So, where are we on Food Safety in the USA – specifically S. 510 and H.B 2749? A good start would be to see my last few posts for details on where I think things are and perhaps some ways out of the mess.
Did you ever get the feeling that grown ups are not running our government?
Has the food safety train been derailed – can it get back on track before the year’s end?
When is a tax not a tax? When it is not a tax.
In Summer 2009, I asked Senate Republican staff why they did not have funding in S. 510. I was told that they did not want to have there Senators vote on a tax increase, so there was not revenue raised in the Senate Bill. They then expected to simply agree to House Bill 2749’s $500 registration fee in conference and avoid the vote.
Where are we now? Personally, I do not think Section 107 of S. 510 is a tax that goes against the origination clause, but my opinion does not count. At this point, I think the only option is for the Senate to agree to strip Section 107 out (I do not believe this requires a vote, although it may well). Then I believe the two bills can go to conference and NOT require a re-vote by either chamber.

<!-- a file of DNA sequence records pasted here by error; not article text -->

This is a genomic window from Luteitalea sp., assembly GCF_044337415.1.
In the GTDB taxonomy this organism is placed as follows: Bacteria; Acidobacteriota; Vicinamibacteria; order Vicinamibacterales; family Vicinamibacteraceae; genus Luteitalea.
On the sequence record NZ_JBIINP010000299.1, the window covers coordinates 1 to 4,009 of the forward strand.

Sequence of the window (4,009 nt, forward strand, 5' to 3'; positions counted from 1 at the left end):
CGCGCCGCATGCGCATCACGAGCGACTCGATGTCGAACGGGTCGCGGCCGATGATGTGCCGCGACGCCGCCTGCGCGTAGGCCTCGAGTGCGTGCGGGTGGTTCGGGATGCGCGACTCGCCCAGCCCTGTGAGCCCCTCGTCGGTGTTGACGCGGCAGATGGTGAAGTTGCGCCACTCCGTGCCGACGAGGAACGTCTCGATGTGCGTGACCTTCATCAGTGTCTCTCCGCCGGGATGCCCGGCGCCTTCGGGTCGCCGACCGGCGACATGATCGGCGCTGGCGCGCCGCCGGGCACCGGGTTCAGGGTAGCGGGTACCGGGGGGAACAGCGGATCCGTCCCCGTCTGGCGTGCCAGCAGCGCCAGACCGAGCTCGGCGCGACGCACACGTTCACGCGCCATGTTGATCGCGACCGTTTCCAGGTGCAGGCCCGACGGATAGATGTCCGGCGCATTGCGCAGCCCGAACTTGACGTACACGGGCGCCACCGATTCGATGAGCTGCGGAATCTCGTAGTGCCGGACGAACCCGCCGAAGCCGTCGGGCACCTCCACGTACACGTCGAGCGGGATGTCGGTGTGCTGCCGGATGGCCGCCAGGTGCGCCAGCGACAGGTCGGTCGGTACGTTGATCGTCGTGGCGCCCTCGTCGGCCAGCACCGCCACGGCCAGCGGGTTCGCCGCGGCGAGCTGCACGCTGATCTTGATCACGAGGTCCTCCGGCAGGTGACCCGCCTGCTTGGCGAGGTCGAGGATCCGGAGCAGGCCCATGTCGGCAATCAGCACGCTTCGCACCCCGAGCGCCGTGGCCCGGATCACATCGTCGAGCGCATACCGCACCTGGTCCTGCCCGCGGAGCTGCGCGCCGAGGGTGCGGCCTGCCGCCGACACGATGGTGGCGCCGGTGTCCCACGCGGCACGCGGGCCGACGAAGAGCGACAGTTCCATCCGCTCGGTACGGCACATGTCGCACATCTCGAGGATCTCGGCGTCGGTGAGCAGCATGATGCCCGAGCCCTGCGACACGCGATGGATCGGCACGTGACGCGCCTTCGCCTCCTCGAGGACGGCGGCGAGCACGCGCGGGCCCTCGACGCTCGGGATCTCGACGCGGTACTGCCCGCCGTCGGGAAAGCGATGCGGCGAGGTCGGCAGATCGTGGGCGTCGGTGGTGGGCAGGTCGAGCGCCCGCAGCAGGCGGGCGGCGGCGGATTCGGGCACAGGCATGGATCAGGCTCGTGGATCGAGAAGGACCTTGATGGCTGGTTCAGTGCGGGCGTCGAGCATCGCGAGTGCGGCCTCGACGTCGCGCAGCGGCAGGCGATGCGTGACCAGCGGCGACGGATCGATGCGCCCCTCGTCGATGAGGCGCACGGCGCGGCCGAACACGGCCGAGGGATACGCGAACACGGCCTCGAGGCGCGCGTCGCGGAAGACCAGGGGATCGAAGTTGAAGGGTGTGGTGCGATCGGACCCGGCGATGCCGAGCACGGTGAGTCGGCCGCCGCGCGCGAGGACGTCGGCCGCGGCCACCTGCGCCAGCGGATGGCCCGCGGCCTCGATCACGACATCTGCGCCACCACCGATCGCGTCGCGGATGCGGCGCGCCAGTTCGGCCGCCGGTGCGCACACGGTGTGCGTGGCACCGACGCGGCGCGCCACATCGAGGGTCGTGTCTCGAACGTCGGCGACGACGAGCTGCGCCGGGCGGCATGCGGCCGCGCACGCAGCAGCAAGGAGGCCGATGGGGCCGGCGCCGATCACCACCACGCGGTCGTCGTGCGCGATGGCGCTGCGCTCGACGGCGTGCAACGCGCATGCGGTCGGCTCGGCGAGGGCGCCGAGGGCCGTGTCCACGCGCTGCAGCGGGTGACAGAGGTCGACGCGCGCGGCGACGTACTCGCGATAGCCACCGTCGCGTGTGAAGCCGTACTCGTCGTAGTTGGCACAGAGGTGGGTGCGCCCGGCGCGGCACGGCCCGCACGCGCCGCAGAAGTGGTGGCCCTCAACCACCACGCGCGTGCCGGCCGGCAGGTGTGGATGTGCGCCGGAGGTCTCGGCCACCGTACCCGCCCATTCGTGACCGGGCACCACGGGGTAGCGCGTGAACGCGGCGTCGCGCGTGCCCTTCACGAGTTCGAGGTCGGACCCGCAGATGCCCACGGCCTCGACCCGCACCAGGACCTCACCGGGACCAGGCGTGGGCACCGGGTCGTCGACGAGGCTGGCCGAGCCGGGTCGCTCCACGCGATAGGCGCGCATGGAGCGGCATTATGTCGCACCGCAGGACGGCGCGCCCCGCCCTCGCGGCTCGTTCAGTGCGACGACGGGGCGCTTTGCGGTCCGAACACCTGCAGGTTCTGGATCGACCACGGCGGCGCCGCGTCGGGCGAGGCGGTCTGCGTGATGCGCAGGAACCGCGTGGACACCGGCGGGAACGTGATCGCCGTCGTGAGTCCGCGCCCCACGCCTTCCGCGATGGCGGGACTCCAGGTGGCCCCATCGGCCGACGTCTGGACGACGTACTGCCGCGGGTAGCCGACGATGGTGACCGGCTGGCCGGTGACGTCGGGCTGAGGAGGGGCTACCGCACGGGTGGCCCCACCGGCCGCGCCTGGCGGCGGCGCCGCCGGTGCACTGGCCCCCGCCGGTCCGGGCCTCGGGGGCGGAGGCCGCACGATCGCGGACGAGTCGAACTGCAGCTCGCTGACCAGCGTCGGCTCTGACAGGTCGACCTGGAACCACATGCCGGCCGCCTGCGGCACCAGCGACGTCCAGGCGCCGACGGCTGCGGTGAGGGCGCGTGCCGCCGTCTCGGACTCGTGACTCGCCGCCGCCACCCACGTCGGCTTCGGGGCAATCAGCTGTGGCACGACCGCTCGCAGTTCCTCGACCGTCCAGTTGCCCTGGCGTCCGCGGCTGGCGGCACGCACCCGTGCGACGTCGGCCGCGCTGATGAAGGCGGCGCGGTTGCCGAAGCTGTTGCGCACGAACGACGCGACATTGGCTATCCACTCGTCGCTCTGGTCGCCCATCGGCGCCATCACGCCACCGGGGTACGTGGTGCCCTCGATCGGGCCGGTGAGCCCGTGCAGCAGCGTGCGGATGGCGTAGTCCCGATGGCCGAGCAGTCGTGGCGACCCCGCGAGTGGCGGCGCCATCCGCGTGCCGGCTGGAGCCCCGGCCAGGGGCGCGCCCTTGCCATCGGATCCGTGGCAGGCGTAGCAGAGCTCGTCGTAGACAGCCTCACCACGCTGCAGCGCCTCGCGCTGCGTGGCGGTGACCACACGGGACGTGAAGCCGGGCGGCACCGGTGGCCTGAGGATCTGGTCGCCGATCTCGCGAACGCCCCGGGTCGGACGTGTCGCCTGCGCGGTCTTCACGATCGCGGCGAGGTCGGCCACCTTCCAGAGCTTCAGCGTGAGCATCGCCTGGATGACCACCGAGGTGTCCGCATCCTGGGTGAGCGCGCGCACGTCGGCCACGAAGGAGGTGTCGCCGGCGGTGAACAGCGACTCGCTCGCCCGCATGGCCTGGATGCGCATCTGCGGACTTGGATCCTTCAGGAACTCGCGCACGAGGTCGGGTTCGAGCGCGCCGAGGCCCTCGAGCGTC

But, what I am hearing is that both House and Senate leadership (Rs and Ds) think that the Senate will need to vote to strip Section 107 (will need also too overcome a Coburn filibuster) and then the House must assent to the Senate Bill – shades of vote of Health Care. However, some House members are now pulling out over the Tester Amendment because they think the exclusions to small farmers are too broad.
Hopefully, some level of sanity prevails over the next few days or weeks, or simply do what Sarah says – “Man up.”
Bill Marler, a Seattle attorney who represents victims of food-borne illness outbreaks, said that because of changing congressional priorities and a tilt toward Republicans, it’s now or never for food safety reforms.
“If they don’t find a way, you won’t see a food safety bill for a decade,” Marler said. “It’ll be toast.”